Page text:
How Were the COVID-19 Vaccines Made So Fast?

Vaccines for COVID-19 are now widely available. In the past, it’s taken many years to create a vaccine that’s ready for public use. But over decades of creating vaccines, research groups and public health agencies have been making the vaccine process better and faster.

So how did the COVID-19 vaccines happen so quickly? It turns out that a global pandemic can rally resources very quickly in many countries. This made a lot happen in less time.

Science that started years ago

The COVID-19 vaccines got a head start from work that’s been going on in science for a long time. Scientists have been working on processes for creating all kinds of vaccines for many years. And researchers have been watching and studying coronaviruses for decades. They are a very common type of virus. There are hundreds of types of coronaviruses. And scientists had seen two other serious types affect humans just in the past 20 years: SARS and MERS.

Decades of research into DNA also made the process faster. The DNA genome (genetic code) for COVID-19 was mapped within 2 weeks. This helped labs work quickly to target exactly what kind of vaccine could attack the virus.

Powerful partnerships

In the last 10 years, when the deadly Ebola virus was spreading, experts realized the vaccine was taking too long to develop. What would happen when new germs started spreading and causing serious problems? Agencies and other groups around the world started planning ways to make new vaccines more quickly.

When facing the COVID-19 pandemic, many groups decided to work together to fight it. Scientists shared information, such as the genome for the virus. Groups of experts worked together to share data, raise money, and figure out the best ways to fight the virus. These groups included:

  • U.S. Department of Health and Human Services

  • European Commission

  • U.K. Government Vaccines Taskforce (VTF)

  • United Nations (193 countries)

  • World Health Organization (WHO)

  • Centers for Disease Control and Prevention (CDC)

  • Access to COVID-19 Tools (ACT) Accelerator

  • Coalition for Epidemic Preparedness Innovations (CEPI)

  • Gavi, The Vaccine Alliance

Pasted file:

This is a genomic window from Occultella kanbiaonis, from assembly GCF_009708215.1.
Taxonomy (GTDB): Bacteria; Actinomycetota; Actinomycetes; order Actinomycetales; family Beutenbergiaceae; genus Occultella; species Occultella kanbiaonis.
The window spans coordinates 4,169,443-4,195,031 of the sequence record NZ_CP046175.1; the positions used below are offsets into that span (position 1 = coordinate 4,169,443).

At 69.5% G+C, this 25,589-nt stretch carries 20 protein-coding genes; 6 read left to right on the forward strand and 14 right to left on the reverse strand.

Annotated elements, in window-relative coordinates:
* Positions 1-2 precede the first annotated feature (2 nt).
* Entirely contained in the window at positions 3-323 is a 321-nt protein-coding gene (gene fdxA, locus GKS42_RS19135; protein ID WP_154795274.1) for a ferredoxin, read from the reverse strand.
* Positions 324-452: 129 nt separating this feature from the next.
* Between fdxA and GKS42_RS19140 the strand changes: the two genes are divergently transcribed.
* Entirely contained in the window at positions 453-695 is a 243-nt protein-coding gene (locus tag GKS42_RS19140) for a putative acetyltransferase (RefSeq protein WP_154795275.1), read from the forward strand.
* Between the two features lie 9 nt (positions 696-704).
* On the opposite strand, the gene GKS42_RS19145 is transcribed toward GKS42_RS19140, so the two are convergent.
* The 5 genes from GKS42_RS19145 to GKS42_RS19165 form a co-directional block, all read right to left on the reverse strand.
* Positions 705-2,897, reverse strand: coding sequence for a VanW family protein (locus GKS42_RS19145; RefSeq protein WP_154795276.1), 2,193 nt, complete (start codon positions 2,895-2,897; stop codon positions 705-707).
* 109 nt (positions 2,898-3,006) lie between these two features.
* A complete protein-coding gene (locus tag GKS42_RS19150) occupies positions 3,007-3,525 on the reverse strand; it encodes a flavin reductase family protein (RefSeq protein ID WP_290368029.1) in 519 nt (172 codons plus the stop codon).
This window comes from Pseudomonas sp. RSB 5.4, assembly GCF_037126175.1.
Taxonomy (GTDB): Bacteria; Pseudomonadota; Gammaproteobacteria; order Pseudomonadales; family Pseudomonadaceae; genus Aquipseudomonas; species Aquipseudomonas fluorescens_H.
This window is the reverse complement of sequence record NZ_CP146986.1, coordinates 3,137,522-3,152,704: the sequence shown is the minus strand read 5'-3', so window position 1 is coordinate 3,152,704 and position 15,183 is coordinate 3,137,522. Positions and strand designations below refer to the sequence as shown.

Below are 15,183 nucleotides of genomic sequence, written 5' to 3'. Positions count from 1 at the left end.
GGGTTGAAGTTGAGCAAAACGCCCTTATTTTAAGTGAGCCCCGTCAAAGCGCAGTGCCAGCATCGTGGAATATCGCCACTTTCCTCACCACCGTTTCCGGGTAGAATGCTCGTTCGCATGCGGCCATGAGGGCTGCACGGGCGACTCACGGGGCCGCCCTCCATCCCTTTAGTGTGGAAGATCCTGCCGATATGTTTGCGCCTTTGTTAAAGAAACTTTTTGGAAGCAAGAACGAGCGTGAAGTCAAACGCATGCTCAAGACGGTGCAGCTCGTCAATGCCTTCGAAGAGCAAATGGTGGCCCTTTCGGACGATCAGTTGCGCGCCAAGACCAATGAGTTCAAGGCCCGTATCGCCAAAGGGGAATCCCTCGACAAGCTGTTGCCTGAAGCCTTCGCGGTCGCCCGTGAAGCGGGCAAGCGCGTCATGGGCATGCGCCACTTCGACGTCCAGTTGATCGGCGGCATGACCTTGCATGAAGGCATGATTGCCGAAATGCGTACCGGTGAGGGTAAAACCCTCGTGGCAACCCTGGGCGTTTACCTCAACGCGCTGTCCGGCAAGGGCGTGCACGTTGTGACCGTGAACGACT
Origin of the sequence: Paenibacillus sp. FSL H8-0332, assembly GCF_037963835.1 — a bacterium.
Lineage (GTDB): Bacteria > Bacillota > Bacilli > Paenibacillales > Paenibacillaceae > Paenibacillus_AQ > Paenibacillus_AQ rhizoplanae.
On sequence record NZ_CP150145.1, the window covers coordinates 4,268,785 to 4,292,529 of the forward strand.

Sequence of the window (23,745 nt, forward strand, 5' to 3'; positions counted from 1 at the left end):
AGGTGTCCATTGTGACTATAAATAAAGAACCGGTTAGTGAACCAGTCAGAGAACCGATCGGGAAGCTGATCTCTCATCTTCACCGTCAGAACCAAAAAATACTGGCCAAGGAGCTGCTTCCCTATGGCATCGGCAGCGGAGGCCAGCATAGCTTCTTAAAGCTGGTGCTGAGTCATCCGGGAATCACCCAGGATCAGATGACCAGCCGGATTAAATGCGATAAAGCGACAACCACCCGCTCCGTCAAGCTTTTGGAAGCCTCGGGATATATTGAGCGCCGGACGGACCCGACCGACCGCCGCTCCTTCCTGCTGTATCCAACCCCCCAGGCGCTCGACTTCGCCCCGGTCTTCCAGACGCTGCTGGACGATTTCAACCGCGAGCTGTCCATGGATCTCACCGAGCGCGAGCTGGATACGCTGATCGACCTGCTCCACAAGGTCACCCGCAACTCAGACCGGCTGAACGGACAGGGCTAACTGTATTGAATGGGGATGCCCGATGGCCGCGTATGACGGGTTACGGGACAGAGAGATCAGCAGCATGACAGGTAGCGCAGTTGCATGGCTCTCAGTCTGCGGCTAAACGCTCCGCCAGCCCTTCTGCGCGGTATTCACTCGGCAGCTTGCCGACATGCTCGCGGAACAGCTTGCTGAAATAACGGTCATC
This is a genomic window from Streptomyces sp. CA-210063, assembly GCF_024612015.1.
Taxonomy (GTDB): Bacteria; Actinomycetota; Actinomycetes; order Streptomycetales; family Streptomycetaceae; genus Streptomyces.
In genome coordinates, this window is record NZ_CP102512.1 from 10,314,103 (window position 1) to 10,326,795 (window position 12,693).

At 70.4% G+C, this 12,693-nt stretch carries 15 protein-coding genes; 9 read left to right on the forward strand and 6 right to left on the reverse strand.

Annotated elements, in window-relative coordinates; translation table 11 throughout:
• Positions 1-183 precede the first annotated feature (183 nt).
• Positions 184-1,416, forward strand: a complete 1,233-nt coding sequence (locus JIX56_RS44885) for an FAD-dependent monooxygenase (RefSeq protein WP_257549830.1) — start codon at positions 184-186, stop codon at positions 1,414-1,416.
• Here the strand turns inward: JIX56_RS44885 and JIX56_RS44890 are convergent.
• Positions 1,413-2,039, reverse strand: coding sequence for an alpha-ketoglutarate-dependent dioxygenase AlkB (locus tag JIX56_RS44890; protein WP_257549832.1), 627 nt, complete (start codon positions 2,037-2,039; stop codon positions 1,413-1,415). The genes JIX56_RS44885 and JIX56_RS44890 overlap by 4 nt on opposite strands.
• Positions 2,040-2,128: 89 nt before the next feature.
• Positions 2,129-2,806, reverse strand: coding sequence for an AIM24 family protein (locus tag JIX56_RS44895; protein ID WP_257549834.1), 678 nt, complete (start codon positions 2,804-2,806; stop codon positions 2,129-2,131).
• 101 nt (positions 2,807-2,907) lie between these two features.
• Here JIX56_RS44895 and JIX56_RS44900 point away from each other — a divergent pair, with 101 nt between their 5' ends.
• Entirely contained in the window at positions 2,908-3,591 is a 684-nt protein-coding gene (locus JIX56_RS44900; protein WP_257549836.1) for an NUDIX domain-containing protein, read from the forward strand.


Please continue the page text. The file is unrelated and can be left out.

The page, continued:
In the U.S., a special Department of Defense (DoD) program called Operation Warp Speed (OWS) was created to help get COVID-19 vaccines ready quickly. OWS is a partnership of the U.S. Department of Health and Human Services, the DoD, and many medical research and manufacturing groups.

These groups agreed to work together closely to communicate and move through a process to develop safe COVID-19 vaccines more quickly.

Funding from many sources

It takes a lot of money to research, test, produce, and distribute a vaccine. For COVID-19 vaccines, many international sources of funding came together. All of these sources committed billions of dollars to the efforts. Groups in the powerful partnerships noted above contributed or raised funds very quickly. Nonprofit groups and private citizens donated money to the vaccine development, too.

Efficient vaccine testing

It often takes years for vaccines to be tested. The tests are known as clinical trials. They can take time to organize, gather volunteers, and then roll out one by one over many months. This is often the longest part of the vaccine process.

For the COVID-19 vaccines, researchers were much more efficient in their testing schedules. There are different phases of testing vaccines, on both animals and people. These are called Phase I, Phase II, and Phase III. In the past, these tests were spaced out over years. But for the COVID-19 vaccines, many volunteers were signed up quickly. Phase I, II, and III trials happened with different groups in overlapping schedules. Vaccine approval agencies looked at testing data as it was happening and didn’t waste time.

Making data a priority

U.S. government agencies and task forces that approve vaccines allow themselves lots of time to work. They take time to receive data, look at data, have meetings, talk about the data, and decide what to approve or not. They have many projects in progress over time.

But for COVID-19, these agencies and task forces acted quickly to make the COVID-19 vaccine the priority. This meant that they got data faster, looked at it right away, and discussed the data while the clinical trials were happening. They also used a process called Emergency Use Authorization (EUA). This means the FDA fast-tracked its decisions based on the data.

How were the COVID-19 vaccines approved for safety?

The COVID-19 vaccines you can now get have passed many tests in labs, were studied in tens of thousands of people, and now have been given to billions of people around the world. They meet strict standards from the FDA and have been shown to be safe, with generally mild side effects, in widespread use around the world.

Ongoing public input

Work on the vaccines hasn’t stopped. Anyone who gets a vaccine can give information about their personal experience. You can contact the CDC’s Vaccine Adverse Event Reporting System. The CDC also has a smartphone app called the V-Safe app. This app gives you a way to check in and report any side effects you may have from the vaccine. In some cases, a person from the CDC may call you to ask more questions. The CDC also tracks the vaccine in care facilities through the National Healthcare Safety Network (NHSN).

Online Medical Reviewer: Barry Zingman MD
Online Medical Reviewer: L Renee Watson MSN RN
Online Medical Reviewer: Melinda Murray Ratini DO
Date Last Reviewed: 4/1/2023
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